Bobby cleared for 2 bashes
The man who alternately has upset and intrigued residents with his attempts to bring a series of free, large-scale music festivals to the Grand Valley scored a double victory Tuesday when the Mesa County Commission unanimously authorized plans for two concerts this year.
Commissioners granted Bobby Willis a use license to put on a country music festival at the county fairgrounds June 23–25 and conditional-use permit for a classic rock concert in Loma for a three-day period sometime after Aug. 1.
If Willis’s attendance estimates hold up, the festival at the fairgrounds will be the largest event the venue ever hosted.
The set of approvals came at the end of nearly five hours of testimony and capped an 11th-hour flurry of activity that resulted in representatives of Bobby’s Birthday Bash LLC and county officials forging an agreement to move the country music festival away from the Loma site, which is just a few miles away from competing act Country Jam, to the fairgrounds.
“We’re very pleased the commissioners approved both items,” said Rich Krohn, one of Willis’ attorneys. “It was a very complex process with lots of moving parts.”
Despite Willis agreeing to a number of measures to mitigate impacts from the festivals and the county attaching several conditions that hold Willis accountable for delivering on and cleaning up after the concerts, several people walked away from the hearing dissatisfied. Some were upset that Orchard Mesa residents weren’t given more time to comment on the festival at the fairgrounds. The notice about the proposal to change the event location wasn’t posted until Monday morning, a little more than 24 hours before Tuesday’s hearing.
The operator of KOA Kampground, 2819 U.S. Highway 50, just east of the fairgrounds, said he is “vehemently opposed” to a festival the size of the one proposed by Willis.
Joe Coleman, an attorney for Country Jam, asked commissioners to hold another hearing to hear from Orchard Mesa residents “before you put 20,000 or 25,000 people in their backyard.”
“Before you put a notice of an event that is twice the size of anything we’ve had before (at the fairgrounds), people may be concerned about parking, safety, other issues,” he said.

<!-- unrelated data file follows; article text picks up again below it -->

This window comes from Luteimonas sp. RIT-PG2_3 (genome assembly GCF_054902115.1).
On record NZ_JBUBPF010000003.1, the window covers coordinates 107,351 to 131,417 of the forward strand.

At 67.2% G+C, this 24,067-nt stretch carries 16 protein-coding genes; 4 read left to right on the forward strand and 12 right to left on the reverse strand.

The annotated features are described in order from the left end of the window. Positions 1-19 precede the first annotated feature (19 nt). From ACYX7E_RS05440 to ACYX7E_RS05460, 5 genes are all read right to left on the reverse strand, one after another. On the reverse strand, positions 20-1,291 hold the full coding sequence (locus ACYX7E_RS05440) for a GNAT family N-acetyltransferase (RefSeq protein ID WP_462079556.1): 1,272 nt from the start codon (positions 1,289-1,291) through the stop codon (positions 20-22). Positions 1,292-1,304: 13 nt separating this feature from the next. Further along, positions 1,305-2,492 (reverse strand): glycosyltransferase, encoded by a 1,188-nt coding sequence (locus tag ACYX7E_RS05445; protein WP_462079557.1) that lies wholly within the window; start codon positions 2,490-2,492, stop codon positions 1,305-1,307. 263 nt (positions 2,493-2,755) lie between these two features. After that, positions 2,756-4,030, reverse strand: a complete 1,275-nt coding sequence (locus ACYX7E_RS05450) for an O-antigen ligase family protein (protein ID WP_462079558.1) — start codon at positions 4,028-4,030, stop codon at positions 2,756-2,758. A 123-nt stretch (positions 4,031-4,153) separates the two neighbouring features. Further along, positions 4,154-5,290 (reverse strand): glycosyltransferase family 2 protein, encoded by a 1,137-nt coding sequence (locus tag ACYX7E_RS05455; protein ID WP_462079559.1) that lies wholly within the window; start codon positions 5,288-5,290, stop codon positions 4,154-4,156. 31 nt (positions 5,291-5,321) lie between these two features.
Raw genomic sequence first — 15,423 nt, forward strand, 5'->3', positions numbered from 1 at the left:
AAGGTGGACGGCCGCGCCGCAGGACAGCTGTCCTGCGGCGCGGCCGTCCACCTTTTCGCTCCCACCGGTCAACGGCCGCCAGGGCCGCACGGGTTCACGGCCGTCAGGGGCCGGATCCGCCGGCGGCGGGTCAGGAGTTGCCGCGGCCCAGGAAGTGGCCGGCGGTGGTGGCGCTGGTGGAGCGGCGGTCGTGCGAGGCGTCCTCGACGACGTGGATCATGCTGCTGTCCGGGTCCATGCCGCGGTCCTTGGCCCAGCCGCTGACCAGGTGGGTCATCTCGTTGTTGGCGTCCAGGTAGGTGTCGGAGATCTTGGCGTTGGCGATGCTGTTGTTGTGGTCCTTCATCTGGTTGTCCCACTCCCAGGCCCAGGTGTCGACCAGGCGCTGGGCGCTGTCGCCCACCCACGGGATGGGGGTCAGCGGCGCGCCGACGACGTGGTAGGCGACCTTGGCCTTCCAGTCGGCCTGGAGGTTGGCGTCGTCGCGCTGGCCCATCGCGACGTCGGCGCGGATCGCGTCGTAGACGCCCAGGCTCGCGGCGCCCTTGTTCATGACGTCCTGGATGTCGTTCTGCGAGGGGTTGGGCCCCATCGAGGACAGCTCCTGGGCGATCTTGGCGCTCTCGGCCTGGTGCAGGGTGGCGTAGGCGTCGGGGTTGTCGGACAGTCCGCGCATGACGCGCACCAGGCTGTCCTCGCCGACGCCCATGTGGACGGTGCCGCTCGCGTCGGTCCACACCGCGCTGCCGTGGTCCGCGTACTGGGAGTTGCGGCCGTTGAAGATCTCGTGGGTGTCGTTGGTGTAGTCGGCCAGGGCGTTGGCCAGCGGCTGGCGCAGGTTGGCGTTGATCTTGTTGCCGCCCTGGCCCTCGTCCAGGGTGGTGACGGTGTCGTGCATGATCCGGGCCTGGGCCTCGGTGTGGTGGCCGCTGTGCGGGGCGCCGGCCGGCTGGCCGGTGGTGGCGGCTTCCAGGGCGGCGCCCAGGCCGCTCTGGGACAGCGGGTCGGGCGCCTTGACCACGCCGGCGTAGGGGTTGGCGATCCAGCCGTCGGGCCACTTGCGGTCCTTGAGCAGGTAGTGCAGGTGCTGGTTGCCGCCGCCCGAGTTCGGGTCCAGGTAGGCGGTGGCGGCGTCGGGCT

But Krohn told commissioners that Willis’ representatives believe the fairgrounds can accommodate the number of people Willis expects to draw to the concert, and they changed the venue to alleviate neighbors’ concerns that the western end of the valley would be overburdened by having Bobby’s Birthday Bash and Country Jam within a few miles of each other on the same weekend.
Several residents, though, remained unconvinced that holding two country music festivals on the same weekend was in the best interests of the community. Some said it would stretch public-safety resources too thin.
Sheriff Stan Hilkey told commissioners the move to the fairgrounds could be beneficial to his deputies because it’s an easier area at which to provide security and maintain order. But it also could be detrimental, he said, because it will spread them out across a wider area of the valley.
“We’ll make every effort to make it right,” Hilkey said of monitoring Bobby’s Birthday Bash and Country Jam. “(But) I wouldn’t be truthful if I didn’t say it would be a stress on our organization.”
Despite the commissioners’ approval of the license, officials with the county and Bobby’s Birthday Bash must hammer out a number of details. Chief among them is how many people will be able to attend the festival.
The 20,000 or so people Willis expects to attract to the fairgrounds each day is far more than the 3,000 people the grandstands hold or even the 12,000 to 14,000 people the county fair draws on a top attendance day. County planners will have the final say on the fairgrounds’ capacity.
Commissioner Craig Meis said while he is concerned about the last-minute venue change, he believes county staff can work out the outstanding issues.
Commissioner Steve Acquafresca noted the county spent a lot of money in recent years to upgrade the fairgrounds.
“I view this as another opportunity to put that investment to use,” he said.